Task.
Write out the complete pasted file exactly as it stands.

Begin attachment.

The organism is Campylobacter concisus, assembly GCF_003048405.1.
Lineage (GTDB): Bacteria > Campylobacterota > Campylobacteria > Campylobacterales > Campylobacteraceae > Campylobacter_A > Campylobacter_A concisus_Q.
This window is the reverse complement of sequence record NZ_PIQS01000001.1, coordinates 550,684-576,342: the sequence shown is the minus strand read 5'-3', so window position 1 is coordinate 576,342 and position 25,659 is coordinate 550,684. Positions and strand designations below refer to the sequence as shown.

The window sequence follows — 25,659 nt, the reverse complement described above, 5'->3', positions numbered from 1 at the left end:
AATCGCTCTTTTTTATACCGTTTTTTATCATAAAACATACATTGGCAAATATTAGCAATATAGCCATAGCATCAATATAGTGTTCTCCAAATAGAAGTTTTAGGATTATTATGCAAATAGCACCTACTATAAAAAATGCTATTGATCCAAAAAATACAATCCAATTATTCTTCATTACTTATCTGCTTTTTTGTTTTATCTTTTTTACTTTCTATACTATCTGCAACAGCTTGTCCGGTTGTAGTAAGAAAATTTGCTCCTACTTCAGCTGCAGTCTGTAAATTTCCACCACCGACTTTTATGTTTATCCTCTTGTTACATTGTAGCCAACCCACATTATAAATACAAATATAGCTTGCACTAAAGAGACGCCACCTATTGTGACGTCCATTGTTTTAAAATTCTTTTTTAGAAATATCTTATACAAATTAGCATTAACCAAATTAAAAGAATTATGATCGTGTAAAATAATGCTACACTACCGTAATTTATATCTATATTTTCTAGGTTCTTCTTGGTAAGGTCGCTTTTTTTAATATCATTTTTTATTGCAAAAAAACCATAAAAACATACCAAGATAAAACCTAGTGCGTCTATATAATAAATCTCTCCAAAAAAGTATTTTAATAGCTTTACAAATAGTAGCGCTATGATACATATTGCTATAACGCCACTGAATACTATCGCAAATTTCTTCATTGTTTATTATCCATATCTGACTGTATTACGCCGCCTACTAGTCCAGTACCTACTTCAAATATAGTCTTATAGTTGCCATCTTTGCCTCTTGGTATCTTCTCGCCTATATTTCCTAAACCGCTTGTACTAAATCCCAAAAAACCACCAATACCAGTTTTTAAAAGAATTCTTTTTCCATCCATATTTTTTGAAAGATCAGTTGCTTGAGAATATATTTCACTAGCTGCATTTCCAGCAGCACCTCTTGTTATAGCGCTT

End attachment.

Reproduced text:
The organism is Campylobacter concisus, assembly GCF_003048405.1.
Lineage (GTDB): Bacteria > Campylobacterota > Campylobacteria > Campylobacterales > Campylobacteraceae > Campylobacter_A > Campylobacter_A concisus_Q.
This window is the reverse complement of sequence record NZ_PIQS01000001.1, coordinates 550,684-576,342: the sequence shown is the minus strand read 5'-3', so window position 1 is coordinate 576,342 and position 25,659 is coordinate 550,684. Positions and strand designations below refer to the sequence as shown.

The window sequence follows — 25,659 nt, the reverse complement described above, 5'->3', positions numbered from 1 at the left end:
AATCGCTCTTTTTTATACCGTTTTTTATCATAAAACATACATTGGCAAATATTAGCAATATAGCCATAGCATCAATATAGTGTTCTCCAAATAGAAGTTTTAGGATTATTATGCAAATAGCACCTACTATAAAAAATGCTATTGATCCAAAAAATACAATCCAATTATTCTTCATTACTTATCTGCTTTTTTGTTTTATCTTTTTTACTTTCTATACTATCTGCAACAGCTTGTCCGGTTGTAGTAAGAAAATTTGCTCCTACTTCAGCTGCAGTCTGTAAATTTCCACCACCGACTTTTATGTTTATCCTCTTGTTACATTGTAGCCAACCCACATTATAAATACAAATATAGCTTGCACTAAAGAGACGCCACCTATTGTGACGTCCATTGTTTTAAAATTCTTTTTTAGAAATATCTTATACAAATTAGCATTAACCAAATTAAAAGAATTATGATCGTGTAAAATAATGCTACACTACCGTAATTTATATCTATATTTTCTAGGTTCTTCTTGGTAAGGTCGCTTTTTTTAATATCATTTTTTATTGCAAAAAAACCATAAAAACATACCAAGATAAAACCTAGTGCGTCTATATAATAAATCTCTCCAAAAAAGTATTTTAATAGCTTTACAAATAGTAGCGCTATGATACATATTGCTATAACGCCACTGAATACTATCGCAAATTTCTTCATTGTTTATTATCCATATCTGACTGTATTACGCCGCCTACTAGTCCAGTACCTACTTCAAATATAGTCTTATAGTTGCCATCTTTGCCTCTTGGTATCTTCTCGCCTATATTTCCTAAACCGCTTGTACTAAATCCCAAAAAACCACCAATACCAGTTTTTAAAAGAATTCTTTTTCCATCCATATTTTTTGAAAGATCAGTTGCTTGAGAATATATTTCACTAGCTGCATTTCCAGCAGCACCTCTTGTTATAGCGCTT